top of page
  • Writer's pictureAndrew Comiskey

Does the Church Kill ‘Gay’ People?

Part 3: Integration This is the third blog of our three-part series. If you haven’t already, please read part 1 here

‘Though our feelings come and go, His love for us does not.’- C.S. Lewis

Simon Kent Fung surmises in his podcast Dear Alana that Alana Chen killed herself due to the fear, self-hatred, and shame she experienced over her same-sex desires. Further, he assumes Church teaching and praxis widened this divide between her sexual struggles and spiritual aspirations.


Alana’s disintegration is apparent. Perhaps this resulted from a crippling scrupulosity, more than the normal moral tensions most of us experience. I surmise that Alana’s greatest challenge wasn’t same-sex desires or an unloving Church but an irrational moral perfectionism (i.e., scrupulosity).


Throughout the podcast, Alana seems to combat the temptation to control anxiety by holding things together; she coped with early childhood fears through over functioning, the relentless drive for perfection. Efforts at fixing others and herself failed. She couldn’t do it. Neither Jesus, nor Church, nor her surrounding faith community asked this of her. Our common enemy, employing scrupulosity, demanded otherwise.


Scrupulosity is a psychological struggle born of temperament and early family experiences. It isn’t related to a particular moral struggle. Yet it fuels the greatest temptation to self-harm by turning one against herself in areas of greatest need. Scrupulosity kills; the devil delights in it.


Our main task at DSM/LW is to help people dealing with a range of disordered desires to welcome Jesus’ love for them, not despite their struggles, but in them, right there, ground zero. Our weakness becomes a magnet for His superabounding love for us. Instead of attracting accusation, temptation invites affirmation: the love of Father through the Son in the sustaining power of the Holy Spirit. We are the Beloved’s, He is ours. Our imperfections remind us of this, and prompt Him who comes running to close the gap, over and over.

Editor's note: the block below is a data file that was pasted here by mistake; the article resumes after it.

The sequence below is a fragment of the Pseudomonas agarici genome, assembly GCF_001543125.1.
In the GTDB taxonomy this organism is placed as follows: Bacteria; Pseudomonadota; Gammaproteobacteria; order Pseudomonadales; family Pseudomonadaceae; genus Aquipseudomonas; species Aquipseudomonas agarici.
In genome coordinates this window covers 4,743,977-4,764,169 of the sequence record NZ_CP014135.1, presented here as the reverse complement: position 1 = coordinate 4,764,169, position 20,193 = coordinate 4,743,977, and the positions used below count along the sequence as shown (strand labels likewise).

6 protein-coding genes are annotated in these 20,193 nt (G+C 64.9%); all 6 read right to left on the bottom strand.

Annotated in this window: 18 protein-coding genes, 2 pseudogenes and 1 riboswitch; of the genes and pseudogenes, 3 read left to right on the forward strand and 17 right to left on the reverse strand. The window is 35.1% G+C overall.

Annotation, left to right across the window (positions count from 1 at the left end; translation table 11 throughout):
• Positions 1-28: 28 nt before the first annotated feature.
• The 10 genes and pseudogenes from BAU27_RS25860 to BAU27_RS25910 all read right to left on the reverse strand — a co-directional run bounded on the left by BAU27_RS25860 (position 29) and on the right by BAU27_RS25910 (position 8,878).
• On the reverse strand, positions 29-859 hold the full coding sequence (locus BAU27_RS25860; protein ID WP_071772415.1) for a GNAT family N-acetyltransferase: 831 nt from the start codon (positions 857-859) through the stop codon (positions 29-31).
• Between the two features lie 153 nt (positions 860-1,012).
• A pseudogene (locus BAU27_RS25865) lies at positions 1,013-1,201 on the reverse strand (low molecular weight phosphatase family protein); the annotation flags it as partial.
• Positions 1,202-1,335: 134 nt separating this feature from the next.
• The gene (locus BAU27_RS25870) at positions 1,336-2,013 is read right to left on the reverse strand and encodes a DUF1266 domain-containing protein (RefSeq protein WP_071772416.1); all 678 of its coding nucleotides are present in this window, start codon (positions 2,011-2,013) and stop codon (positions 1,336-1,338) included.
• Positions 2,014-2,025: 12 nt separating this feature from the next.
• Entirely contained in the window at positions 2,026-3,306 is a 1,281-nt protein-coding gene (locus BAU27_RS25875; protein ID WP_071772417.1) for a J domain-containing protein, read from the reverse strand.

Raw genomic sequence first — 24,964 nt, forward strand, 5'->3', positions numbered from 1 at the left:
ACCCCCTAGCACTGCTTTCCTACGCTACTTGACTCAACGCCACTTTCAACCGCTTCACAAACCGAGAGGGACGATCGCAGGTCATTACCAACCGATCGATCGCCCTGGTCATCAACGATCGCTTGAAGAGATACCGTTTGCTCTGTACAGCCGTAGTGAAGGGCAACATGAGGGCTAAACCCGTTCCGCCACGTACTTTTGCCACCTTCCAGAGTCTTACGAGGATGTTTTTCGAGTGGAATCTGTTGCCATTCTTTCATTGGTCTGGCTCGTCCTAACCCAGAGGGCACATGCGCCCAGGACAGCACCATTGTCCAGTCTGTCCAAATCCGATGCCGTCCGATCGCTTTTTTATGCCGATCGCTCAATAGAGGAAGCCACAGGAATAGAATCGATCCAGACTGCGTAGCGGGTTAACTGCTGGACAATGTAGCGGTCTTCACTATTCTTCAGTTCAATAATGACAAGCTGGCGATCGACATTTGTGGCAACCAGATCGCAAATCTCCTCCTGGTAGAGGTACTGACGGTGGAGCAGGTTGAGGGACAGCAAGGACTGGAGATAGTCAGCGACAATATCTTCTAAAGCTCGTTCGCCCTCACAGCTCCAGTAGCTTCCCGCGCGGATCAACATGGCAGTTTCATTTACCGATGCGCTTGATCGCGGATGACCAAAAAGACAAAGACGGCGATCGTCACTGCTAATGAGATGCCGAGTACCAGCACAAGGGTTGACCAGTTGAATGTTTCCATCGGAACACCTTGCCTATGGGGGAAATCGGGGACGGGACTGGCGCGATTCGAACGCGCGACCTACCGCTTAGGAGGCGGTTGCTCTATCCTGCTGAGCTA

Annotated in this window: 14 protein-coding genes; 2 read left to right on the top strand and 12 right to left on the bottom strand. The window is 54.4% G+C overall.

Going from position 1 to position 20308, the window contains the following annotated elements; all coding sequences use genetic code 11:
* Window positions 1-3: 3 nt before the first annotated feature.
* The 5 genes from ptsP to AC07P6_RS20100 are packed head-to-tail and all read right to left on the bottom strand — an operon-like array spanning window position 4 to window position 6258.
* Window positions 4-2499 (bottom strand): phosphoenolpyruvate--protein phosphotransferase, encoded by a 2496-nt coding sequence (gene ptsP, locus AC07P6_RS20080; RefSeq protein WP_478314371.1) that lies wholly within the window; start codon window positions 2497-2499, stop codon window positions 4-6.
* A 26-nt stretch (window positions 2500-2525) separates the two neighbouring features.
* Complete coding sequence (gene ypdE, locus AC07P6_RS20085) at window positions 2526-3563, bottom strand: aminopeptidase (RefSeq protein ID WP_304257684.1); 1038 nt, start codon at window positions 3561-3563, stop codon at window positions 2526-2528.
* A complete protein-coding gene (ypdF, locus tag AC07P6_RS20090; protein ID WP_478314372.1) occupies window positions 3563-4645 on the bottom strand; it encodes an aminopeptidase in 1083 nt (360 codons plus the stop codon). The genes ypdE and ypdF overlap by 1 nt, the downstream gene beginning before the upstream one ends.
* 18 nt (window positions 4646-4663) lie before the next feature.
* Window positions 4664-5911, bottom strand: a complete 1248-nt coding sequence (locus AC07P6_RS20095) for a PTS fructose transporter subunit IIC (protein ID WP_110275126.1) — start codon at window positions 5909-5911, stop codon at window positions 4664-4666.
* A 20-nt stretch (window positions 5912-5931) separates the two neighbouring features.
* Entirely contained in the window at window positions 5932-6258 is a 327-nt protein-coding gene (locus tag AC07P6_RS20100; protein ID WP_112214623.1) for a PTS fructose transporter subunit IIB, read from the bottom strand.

We overcome scrupulosity by foregoing our haggard efforts ‘to be good.’ Rather, we entrust ourselves to the One who is only good and active in proving His claim that Divine Mercy is deeper than our divides. His love bridges the gap and unites us, integrates us, makes us whole.


Of course, we may, like Alana, hear familiar voices and feel persistent emotions to the contrary. Scrupulosity demands community that reminds us over and over of who we are, what our disordered desires mean, and how to offer ourselves responsibly and healthfully to each other. We work out our human conflicts in community united in the One. That is my freedom. That is Living Waters.

We rout scrupulosity by integrating our dishonorable parts (1 Cor. 12:22). Like St. Paul, we secure strength in weakness (2 Cor. 12) and discover the depth of Mercy in what could be miserable self-concern. In that ‘little place of absolute poverty’ glimmers ‘the pure glory of God’ (Thomas Merton).


For the saving of many lives, we identify and renounce scrupulosity, while continuing to name disordered desires for what they are. In turn, we invite Mercy together as we seek further integration through Christian community.


Join Andrew Comiskey, Marco Casanova and Katie Comiskey as they discuss this further on their third and final podcast addressing the Dear Alana Podcast. This episode will be releasted Friday, Sept. 29. Listen on Spotify, Apple Podcasts or YouTube.

Comments


bottom of page